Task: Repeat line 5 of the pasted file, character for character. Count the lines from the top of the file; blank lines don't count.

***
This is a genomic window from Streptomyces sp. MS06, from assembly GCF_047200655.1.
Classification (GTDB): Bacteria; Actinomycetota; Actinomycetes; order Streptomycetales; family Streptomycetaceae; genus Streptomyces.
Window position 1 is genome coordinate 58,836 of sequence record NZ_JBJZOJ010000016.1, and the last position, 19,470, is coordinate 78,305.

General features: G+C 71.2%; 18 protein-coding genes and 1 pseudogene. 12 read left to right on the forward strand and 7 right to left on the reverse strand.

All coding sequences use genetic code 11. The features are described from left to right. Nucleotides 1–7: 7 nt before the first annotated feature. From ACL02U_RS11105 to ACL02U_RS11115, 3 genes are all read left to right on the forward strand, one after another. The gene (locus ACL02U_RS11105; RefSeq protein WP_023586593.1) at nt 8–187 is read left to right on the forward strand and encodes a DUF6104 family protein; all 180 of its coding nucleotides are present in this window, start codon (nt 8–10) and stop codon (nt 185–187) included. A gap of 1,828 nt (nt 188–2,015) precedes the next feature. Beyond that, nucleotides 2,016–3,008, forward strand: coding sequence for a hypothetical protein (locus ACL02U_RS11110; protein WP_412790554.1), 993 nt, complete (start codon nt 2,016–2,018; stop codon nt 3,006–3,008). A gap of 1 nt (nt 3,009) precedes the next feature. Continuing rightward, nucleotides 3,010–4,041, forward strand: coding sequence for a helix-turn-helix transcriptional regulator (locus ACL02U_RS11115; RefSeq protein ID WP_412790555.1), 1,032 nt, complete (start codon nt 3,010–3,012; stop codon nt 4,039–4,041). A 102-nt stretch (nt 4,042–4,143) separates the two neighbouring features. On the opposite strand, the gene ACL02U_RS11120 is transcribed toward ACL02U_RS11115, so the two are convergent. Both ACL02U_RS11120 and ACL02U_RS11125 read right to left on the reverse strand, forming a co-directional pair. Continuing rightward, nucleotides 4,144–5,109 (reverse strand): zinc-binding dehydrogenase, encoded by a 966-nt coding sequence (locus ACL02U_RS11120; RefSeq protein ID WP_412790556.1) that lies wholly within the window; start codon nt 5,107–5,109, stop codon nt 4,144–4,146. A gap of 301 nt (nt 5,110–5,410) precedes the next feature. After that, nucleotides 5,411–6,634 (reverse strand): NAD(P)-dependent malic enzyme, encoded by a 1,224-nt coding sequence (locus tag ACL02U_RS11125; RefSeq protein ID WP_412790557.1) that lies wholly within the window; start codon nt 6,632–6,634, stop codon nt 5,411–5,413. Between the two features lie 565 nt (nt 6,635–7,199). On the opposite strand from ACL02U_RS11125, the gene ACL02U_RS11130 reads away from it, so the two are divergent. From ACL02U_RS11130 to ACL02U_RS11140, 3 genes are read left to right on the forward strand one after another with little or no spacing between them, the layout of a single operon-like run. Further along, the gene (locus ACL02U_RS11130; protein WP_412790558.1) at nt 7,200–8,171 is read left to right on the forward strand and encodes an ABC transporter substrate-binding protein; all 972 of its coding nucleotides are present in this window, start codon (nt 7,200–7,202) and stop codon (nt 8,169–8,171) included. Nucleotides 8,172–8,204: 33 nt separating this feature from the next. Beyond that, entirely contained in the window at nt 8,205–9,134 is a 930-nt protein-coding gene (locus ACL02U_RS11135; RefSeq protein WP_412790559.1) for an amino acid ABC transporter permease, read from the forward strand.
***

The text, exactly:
All coding sequences use genetic code 11. The features are described from left to right. Nucleotides 1–7: 7 nt before the first annotated feature. From ACL02U_RS11105 to ACL02U_RS11115, 3 genes are all read left to right on the forward strand, one after another. The gene (locus ACL02U_RS11105; RefSeq protein WP_023586593.1) at nt 8–187 is read left to right on the forward strand and encodes a DUF6104 family protein; all 180 of its coding nucleotides are present in this window, start codon (nt 8–10) and stop codon (nt 185–187) included. A gap of 1,828 nt (nt 188–2,015) precedes the next feature. Beyond that, nucleotides 2,016–3,008, forward strand: coding sequence for a hypothetical protein (locus ACL02U_RS11110; protein WP_412790554.1), 993 nt, complete (start codon nt 2,016–2,018; stop codon nt 3,006–3,008). A gap of 1 nt (nt 3,009) precedes the next feature. Continuing rightward, nucleotides 3,010–4,041, forward strand: coding sequence for a helix-turn-helix transcriptional regulator (locus ACL02U_RS11115; RefSeq protein ID WP_412790555.1), 1,032 nt, complete (start codon nt 3,010–3,012; stop codon nt 4,039–4,041). A 102-nt stretch (nt 4,042–4,143) separates the two neighbouring features. On the opposite strand, the gene ACL02U_RS11120 is transcribed toward ACL02U_RS11115, so the two are convergent. Both ACL02U_RS11120 and ACL02U_RS11125 read right to left on the reverse strand, forming a co-directional pair. Continuing rightward, nucleotides 4,144–5,109 (reverse strand): zinc-binding dehydrogenase, encoded by a 966-nt coding sequence (locus ACL02U_RS11120; RefSeq protein ID WP_412790556.1) that lies wholly within the window; start codon nt 5,107–5,109, stop codon nt 4,144–4,146. A gap of 301 nt (nt 5,110–5,410) precedes the next feature. After that, nucleotides 5,411–6,634 (reverse strand): NAD(P)-dependent malic enzyme, encoded by a 1,224-nt coding sequence (locus tag ACL02U_RS11125; RefSeq protein ID WP_412790557.1) that lies wholly within the window; start codon nt 6,632–6,634, stop codon nt 5,411–5,413. Between the two features lie 565 nt (nt 6,635–7,199). On the opposite strand from ACL02U_RS11125, the gene ACL02U_RS11130 reads away from it, so the two are divergent. From ACL02U_RS11130 to ACL02U_RS11140, 3 genes are read left to right on the forward strand one after another with little or no spacing between them, the layout of a single operon-like run. Further along, the gene (locus ACL02U_RS11130; protein WP_412790558.1) at nt 7,200–8,171 is read left to right on the forward strand and encodes an ABC transporter substrate-binding protein; all 972 of its coding nucleotides are present in this window, start codon (nt 7,200–7,202) and stop codon (nt 8,169–8,171) included. Nucleotides 8,172–8,204: 33 nt separating this feature from the next. Beyond that, entirely contained in the window at nt 8,205–9,134 is a 930-nt protein-coding gene (locus ACL02U_RS11135; RefSeq protein WP_412790559.1) for an amino acid ABC transporter permease, read from the forward strand.